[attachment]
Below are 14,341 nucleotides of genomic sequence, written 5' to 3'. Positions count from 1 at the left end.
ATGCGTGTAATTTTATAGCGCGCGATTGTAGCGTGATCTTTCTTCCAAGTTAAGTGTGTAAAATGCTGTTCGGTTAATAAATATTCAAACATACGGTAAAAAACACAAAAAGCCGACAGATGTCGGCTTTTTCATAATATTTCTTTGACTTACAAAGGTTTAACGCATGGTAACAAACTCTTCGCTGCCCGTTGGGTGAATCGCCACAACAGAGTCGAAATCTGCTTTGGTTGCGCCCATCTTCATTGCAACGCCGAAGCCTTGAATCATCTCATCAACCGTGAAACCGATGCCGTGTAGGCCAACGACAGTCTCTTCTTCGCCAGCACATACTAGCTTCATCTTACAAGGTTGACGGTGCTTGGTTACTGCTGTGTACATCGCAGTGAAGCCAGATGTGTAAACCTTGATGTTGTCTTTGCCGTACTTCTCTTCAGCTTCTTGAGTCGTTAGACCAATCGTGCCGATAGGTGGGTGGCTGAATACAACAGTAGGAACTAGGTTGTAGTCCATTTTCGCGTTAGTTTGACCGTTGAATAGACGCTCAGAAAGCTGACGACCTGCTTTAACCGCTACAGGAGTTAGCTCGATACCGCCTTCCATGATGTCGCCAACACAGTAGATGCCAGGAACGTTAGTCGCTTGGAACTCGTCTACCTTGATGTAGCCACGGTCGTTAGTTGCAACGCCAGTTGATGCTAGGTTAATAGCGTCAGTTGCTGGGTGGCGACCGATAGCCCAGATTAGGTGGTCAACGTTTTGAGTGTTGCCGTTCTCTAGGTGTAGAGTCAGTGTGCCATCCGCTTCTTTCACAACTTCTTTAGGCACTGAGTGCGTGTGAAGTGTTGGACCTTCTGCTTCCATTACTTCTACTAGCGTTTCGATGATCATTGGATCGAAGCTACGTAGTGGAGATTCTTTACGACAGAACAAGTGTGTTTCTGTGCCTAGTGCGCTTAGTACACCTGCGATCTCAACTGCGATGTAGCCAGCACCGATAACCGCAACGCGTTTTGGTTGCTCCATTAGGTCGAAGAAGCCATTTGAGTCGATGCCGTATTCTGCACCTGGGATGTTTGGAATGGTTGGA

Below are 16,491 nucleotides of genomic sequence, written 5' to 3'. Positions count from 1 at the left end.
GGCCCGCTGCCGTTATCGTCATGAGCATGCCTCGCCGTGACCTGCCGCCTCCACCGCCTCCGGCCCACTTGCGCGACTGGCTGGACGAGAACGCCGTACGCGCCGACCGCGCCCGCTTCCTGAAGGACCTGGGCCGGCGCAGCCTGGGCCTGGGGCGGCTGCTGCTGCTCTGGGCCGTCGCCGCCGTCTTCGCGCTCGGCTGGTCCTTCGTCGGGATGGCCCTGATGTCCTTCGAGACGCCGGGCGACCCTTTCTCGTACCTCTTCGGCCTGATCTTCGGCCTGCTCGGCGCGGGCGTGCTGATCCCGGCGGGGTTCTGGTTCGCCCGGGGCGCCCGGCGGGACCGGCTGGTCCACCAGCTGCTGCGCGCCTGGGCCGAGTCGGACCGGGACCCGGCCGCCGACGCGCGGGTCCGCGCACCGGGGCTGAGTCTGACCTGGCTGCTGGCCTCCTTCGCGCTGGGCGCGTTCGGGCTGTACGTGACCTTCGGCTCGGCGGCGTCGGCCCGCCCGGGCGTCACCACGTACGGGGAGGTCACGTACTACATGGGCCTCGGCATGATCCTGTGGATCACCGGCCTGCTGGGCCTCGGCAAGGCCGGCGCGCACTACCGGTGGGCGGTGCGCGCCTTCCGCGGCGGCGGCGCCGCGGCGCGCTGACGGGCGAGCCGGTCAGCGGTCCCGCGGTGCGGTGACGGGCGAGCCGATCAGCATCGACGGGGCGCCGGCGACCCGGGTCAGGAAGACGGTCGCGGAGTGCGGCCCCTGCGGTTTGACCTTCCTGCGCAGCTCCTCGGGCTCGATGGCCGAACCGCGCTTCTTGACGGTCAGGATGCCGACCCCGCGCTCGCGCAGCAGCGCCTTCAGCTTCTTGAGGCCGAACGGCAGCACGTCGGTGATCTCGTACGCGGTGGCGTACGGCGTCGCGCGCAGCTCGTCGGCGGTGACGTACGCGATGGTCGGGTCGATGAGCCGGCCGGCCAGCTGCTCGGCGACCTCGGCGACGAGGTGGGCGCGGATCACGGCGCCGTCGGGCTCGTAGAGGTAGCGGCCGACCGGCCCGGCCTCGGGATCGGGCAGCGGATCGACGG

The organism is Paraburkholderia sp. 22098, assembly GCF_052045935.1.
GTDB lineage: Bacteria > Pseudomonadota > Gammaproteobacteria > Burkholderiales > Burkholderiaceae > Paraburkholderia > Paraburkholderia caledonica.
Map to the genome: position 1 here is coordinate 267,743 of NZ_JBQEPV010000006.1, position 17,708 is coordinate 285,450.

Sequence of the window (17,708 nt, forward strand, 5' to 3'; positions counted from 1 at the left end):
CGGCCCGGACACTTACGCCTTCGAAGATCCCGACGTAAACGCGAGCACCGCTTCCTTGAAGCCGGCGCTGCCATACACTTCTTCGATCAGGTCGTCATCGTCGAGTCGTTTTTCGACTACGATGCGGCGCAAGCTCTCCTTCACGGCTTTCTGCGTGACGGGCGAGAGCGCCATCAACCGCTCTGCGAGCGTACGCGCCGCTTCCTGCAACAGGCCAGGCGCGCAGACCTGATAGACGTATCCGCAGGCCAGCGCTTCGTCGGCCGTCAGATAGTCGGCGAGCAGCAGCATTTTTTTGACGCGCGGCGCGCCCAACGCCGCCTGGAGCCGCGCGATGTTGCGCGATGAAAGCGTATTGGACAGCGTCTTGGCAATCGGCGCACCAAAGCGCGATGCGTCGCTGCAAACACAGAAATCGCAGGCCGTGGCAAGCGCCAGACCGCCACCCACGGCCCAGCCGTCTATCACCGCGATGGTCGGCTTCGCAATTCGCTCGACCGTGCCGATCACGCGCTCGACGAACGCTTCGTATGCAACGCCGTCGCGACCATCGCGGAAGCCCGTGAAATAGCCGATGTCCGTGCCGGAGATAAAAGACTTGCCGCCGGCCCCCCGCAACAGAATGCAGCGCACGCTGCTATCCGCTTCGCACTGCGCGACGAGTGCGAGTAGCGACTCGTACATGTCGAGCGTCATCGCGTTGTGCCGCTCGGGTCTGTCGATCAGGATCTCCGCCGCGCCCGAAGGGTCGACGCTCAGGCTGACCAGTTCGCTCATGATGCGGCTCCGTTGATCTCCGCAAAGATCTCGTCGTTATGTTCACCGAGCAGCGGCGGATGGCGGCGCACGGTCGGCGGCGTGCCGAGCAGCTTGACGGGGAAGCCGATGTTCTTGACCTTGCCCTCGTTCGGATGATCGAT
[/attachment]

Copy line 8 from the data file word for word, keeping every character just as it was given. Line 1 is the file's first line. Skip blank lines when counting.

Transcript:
Sequence of the window (17,708 nt, forward strand, 5' to 3'; positions counted from 1 at the left end):